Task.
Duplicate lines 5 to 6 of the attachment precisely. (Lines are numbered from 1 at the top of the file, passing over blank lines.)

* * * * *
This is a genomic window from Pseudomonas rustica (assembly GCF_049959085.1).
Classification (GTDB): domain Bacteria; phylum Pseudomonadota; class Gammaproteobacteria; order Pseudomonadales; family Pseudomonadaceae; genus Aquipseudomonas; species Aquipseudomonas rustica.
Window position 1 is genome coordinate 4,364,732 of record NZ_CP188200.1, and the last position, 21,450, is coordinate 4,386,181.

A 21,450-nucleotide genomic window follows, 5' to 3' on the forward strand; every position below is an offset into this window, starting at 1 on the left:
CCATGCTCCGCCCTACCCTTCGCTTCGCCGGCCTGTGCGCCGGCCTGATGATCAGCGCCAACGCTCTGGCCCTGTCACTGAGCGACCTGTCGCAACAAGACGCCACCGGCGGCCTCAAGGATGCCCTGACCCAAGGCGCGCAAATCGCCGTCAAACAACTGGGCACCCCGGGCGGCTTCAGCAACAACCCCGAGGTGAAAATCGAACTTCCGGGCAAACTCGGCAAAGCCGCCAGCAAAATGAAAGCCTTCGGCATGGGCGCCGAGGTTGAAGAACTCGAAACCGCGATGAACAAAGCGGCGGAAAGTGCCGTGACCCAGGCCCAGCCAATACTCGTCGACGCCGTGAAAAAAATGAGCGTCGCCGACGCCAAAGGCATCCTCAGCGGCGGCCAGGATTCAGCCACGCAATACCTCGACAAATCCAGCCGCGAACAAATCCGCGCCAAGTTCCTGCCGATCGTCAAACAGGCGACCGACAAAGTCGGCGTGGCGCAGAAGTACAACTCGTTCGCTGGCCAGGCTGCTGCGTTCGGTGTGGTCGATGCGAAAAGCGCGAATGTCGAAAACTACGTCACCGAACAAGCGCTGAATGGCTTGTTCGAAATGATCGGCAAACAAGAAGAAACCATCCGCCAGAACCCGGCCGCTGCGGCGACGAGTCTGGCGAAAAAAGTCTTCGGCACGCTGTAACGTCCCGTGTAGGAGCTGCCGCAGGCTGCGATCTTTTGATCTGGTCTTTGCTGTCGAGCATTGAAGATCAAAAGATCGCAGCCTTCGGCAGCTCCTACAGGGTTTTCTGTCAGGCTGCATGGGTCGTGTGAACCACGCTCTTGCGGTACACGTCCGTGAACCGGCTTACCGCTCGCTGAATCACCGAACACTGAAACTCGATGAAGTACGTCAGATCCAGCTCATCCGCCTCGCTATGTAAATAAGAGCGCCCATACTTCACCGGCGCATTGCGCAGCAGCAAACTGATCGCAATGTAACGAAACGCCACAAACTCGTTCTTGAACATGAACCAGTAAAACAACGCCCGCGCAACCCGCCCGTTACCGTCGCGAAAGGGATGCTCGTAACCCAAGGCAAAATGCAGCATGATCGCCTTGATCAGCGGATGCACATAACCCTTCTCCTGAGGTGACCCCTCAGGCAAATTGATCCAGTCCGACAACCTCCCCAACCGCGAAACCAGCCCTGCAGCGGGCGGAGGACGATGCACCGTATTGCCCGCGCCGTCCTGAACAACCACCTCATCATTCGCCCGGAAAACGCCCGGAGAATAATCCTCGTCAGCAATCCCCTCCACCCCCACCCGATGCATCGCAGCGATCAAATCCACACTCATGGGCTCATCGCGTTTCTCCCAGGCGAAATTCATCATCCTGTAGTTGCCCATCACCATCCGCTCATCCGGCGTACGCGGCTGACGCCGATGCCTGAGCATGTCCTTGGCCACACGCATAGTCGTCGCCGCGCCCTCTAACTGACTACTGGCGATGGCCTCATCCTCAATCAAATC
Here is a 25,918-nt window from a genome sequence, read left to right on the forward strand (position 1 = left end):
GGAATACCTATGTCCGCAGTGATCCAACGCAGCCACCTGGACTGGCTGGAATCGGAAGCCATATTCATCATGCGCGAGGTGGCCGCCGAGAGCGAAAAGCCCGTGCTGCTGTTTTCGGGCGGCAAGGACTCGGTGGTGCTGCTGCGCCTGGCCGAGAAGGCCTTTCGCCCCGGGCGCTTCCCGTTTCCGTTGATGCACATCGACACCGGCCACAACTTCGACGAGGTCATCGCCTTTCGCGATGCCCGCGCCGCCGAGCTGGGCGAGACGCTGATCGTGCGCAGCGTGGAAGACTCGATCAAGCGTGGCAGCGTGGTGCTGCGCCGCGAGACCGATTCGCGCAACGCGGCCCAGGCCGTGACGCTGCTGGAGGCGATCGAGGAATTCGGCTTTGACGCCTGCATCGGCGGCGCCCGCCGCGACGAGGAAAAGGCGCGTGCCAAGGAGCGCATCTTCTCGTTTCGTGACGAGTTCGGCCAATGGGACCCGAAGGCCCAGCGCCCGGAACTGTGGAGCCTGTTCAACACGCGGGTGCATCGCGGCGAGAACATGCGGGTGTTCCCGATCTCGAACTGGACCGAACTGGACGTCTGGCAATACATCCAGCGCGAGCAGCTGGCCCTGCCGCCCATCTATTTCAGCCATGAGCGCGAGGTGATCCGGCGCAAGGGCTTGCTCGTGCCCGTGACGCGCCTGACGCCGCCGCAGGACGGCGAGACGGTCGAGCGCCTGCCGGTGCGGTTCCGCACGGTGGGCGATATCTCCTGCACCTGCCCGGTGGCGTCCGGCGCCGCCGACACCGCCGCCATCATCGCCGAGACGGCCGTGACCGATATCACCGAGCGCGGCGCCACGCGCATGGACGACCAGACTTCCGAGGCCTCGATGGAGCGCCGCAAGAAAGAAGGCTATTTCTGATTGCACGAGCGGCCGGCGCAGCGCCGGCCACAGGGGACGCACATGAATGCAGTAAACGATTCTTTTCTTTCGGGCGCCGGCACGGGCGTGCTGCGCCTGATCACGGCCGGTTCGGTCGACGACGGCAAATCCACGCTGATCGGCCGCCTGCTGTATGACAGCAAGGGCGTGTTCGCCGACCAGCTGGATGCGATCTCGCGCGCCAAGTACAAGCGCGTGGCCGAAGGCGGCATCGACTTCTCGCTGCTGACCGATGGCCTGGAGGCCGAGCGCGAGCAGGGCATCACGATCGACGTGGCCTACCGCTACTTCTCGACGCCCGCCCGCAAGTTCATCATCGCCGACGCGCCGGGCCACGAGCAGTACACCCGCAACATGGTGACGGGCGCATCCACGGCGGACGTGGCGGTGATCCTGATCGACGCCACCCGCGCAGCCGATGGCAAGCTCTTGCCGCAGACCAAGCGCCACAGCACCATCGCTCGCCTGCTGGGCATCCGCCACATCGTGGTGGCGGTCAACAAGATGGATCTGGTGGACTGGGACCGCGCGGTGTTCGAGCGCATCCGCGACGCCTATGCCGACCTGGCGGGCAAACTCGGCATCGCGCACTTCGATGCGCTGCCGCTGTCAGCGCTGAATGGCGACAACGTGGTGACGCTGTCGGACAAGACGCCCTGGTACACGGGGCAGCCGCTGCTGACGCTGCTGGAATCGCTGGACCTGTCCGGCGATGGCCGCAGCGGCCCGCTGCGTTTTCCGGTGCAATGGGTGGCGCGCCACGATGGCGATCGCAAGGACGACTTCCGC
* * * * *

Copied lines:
CCATGCTCCGCCCTACCCTTCGCTTCGCCGGCCTGTGCGCCGGCCTGATGATCAGCGCCAACGCTCTGGCCCTGTCACTGAGCGACCTGTCGCAACAAGACGCCACCGGCGGCCTCAAGGATGCCCTGACCCAAGGCGCGCAAATCGCCGTCAAACAACTGGGCACCCCGGGCGGCTTCAGCAACAACCCCGAGGTGAAAATCGAACTTCCGGGCAAACTCGGCAAAGCCGCCAGCAAAATGAAAGCCTTCGGCATGGGCGCCGAGGTTGAAGAACTCGAAACCGCGATGAACAAAGCGGCGGAAAGTGCCGTGACCCAGGCCCAGCCAATACTCGTCGACGCCGTGAAAAAAATGAGCGTCGCCGACGCCAAAGGCATCCTCAGCGGCGGCCAGGATTCAGCCACGCAATACCTCGACAAATCCAGCCGCGAACAAATCCGCGCCAAGTTCCTGCCGATCGTCAAACAGGCGACCGACAAAGTCGGCGTGGCGCAGAAGTACAACTCGTTCGCTGGCCAGGCTGCTGCGTTCGGTGTGGTCGATGCGAAAAGCGCGAATGTCGAAAACTACGTCACCGAACAAGCGCTGAATGGCTTGTTCGAAATGATCGGCAAACAAGAAGAAACCATCCGCCAGAACCCGGCCGCTGCGGCGACGAGTCTGGCGAAAAAAGTCTTCGGCACGCTGTAACGTCCCGTGTAGGAGCTGCCGCAGGCTGCGATCTTTTGATCTGGTCTTTGCTGTCGAGCATTGAAGATCAAAAGATCGCAGCCTTCGGCAGCTCCTACAGGGTTTTCTGTCAGGCTGCATGGGTCGTGTGAACCACGCTCTTGCGGTACACGTCCGTGAACCGGCTTACCGCTCGCTGAATCACCGAACACTGAAACTCGATGAAGTACGTCAGATCCAGCTCATCCGCCTCGCTATGTAAATAAGAGCGCCCATACTTCACCGGCGCATTGCGCAGCAGCAAACTGATCGCAATGTAACGAAACGCCACAAACTCGTTCTTGAACATGAACCAGTAAAACAACGCCCGCGCAACCCGCCCGTTACCGTCGCGAAAGGGATGCTCGTAACCCAAGGCAAAATGCAGCATGATCGCCTTGATCAGCGGATGCACATAACCCTTCTCCTGAGGTGACCCCTCAGGCAAATTGATCCAGTCCGACAACCTCCCCAACCGCGAAACCAGCCCTGCAGCGGGCGGAGGACGATGCACCGTATTGCCCGCGCCGTCCTGAACAACCACCTCATCATTCGCCCGGAAAACGCCCGGAGAATAATCCTCGTCAGCAATCCCCTCCACCCCCACCCGATGCATCGCAGCGATCAAATCCACACTCATGGGCTCATCGCGTTTCTCCCAGGCGAAATTCATCATCCTGTAGTTGCCCATCACCATCCGCTCATCCGGCGTACGCGGCTGACGCCGATGCCTGAGCATGTCCTTGGCCACACGCATAGTCGTCGCCGCGCCCTCTAACTGACTACTGGCGATGGCCTCATCCTCAATCAAATC
Here is a 25,918-nt window from a genome sequence, read left to right on the forward strand (position 1 = left end):